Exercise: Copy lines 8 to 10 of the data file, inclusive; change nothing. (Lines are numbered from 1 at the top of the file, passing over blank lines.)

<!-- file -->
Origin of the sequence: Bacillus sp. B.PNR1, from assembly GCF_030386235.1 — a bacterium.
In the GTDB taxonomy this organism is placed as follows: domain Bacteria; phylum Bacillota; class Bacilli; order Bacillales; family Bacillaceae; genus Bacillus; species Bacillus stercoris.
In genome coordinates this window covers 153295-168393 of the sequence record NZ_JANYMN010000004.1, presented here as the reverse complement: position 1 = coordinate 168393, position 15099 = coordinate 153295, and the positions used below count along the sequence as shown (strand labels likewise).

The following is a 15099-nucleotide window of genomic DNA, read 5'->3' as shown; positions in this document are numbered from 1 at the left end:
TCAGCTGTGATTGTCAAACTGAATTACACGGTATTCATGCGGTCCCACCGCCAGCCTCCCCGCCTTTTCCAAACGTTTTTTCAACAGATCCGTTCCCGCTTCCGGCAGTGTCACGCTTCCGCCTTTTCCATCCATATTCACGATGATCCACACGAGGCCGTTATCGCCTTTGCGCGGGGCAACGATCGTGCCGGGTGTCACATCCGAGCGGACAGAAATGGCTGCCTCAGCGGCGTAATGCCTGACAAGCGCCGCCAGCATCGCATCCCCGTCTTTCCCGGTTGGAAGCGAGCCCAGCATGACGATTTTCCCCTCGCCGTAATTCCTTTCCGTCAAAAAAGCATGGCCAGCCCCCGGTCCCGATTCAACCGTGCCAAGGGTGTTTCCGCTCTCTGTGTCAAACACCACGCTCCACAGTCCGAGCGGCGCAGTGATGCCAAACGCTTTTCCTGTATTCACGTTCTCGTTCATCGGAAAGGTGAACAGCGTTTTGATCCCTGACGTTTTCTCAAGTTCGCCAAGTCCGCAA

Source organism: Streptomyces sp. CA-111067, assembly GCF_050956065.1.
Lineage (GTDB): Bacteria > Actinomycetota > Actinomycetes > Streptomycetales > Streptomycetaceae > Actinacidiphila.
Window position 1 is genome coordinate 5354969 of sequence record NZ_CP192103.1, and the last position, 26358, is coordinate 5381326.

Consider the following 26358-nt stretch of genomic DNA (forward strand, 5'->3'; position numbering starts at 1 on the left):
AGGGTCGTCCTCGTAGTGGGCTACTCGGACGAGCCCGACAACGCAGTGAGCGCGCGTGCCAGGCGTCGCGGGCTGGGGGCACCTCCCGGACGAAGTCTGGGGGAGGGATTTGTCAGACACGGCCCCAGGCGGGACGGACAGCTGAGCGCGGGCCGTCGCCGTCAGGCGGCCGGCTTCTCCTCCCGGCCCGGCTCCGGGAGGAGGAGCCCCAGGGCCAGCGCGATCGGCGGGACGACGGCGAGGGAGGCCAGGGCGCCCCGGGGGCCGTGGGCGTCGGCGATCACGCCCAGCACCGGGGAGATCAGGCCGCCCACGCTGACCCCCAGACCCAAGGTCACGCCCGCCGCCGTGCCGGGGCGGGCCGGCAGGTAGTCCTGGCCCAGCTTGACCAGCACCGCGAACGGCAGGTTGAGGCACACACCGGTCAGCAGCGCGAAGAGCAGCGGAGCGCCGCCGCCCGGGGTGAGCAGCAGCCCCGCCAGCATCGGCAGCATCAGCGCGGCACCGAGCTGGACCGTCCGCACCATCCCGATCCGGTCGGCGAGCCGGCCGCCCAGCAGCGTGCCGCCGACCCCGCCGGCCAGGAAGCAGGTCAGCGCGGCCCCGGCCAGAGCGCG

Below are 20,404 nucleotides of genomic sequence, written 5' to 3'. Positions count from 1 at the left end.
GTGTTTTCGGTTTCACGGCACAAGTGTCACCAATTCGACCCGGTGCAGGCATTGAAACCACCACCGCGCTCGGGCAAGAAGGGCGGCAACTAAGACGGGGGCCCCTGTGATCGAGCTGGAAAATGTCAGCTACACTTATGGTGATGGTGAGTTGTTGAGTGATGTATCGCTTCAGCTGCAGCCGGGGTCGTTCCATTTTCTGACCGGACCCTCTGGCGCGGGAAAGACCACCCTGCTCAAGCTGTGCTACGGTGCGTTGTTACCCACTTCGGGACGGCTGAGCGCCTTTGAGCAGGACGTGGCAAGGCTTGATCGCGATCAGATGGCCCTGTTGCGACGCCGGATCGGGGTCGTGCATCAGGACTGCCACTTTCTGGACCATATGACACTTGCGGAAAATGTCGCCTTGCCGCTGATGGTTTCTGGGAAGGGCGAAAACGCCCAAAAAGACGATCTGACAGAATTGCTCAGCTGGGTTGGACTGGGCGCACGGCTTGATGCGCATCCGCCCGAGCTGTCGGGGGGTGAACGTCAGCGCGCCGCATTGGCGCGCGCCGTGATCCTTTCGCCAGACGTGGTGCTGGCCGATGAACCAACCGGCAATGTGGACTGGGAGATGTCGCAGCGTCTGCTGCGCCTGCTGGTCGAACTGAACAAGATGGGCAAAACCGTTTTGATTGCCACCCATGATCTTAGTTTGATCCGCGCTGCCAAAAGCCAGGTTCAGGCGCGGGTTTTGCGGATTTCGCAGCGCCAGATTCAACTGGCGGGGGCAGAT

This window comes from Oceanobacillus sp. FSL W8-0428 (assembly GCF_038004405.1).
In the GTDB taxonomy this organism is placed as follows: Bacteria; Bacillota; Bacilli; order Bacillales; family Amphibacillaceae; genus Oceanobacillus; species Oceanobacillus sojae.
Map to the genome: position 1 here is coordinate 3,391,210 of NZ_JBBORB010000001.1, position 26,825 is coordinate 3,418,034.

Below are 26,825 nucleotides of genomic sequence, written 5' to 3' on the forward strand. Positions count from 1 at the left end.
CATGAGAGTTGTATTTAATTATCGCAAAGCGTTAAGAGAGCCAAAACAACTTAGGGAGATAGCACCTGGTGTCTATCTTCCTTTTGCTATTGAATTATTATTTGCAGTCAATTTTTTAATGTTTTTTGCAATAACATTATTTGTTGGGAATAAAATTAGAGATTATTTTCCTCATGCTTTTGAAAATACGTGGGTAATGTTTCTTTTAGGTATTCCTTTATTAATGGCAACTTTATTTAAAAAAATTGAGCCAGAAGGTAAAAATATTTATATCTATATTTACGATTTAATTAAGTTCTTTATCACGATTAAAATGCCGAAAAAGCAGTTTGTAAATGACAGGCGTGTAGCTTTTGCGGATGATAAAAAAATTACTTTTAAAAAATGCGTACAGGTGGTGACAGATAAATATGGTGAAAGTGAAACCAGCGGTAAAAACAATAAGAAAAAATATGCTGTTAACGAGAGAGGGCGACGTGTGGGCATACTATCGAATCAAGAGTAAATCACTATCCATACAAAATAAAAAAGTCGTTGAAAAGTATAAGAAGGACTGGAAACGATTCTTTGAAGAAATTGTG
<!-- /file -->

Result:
Window position 1 is genome coordinate 5354969 of sequence record NZ_CP192103.1, and the last position, 26358, is coordinate 5381326.

Consider the following 26358-nt stretch of genomic DNA (forward strand, 5'->3'; position numbering starts at 1 on the left):
AGGGTCGTCCTCGTAGTGGGCTACTCGGACGAGCCCGACAACGCAGTGAGCGCGCGTGCCAGGCGTCGCGGGCTGGGGGCACCTCCCGGACGAAGTCTGGGGGAGGGATTTGTCAGACACGGCCCCAGGCGGGACGGACAGCTGAGCGCGGGCCGTCGCCGTCAGGCGGCCGGCTTCTCCTCCCGGCCCGGCTCCGGGAGGAGGAGCCCCAGGGCCAGCGCGATCGGCGGGACGACGGCGAGGGAGGCCAGGGCGCCCCGGGGGCCGTGGGCGTCGGCGATCACGCCCAGCACCGGGGAGATCAGGCCGCCCACGCTGACCCCCAGACCCAAGGTCACGCCCGCCGCCGTGCCGGGGCGGGCCGGCAGGTAGTCCTGGCCCAGCTTGACCAGCACCGCGAACGGCAGGTTGAGGCACACACCGGTCAGCAGCGCGAAGAGCAGCGGAGCGCCGCCGCCCGGGGTGAGCAGCAGCCCCGCCAGCATCGGCAGCATCAGCGCGGCACCGAGCTGGACCGTCCGCACCATCCCGATCCGGTCGGCGAGCCGGCCGCCCAGCAGCGTGCCGCCGACCCCGCCGGCCAGGAAGCAGGTCAGCGCGGCCCCGGCCAGAGCGCG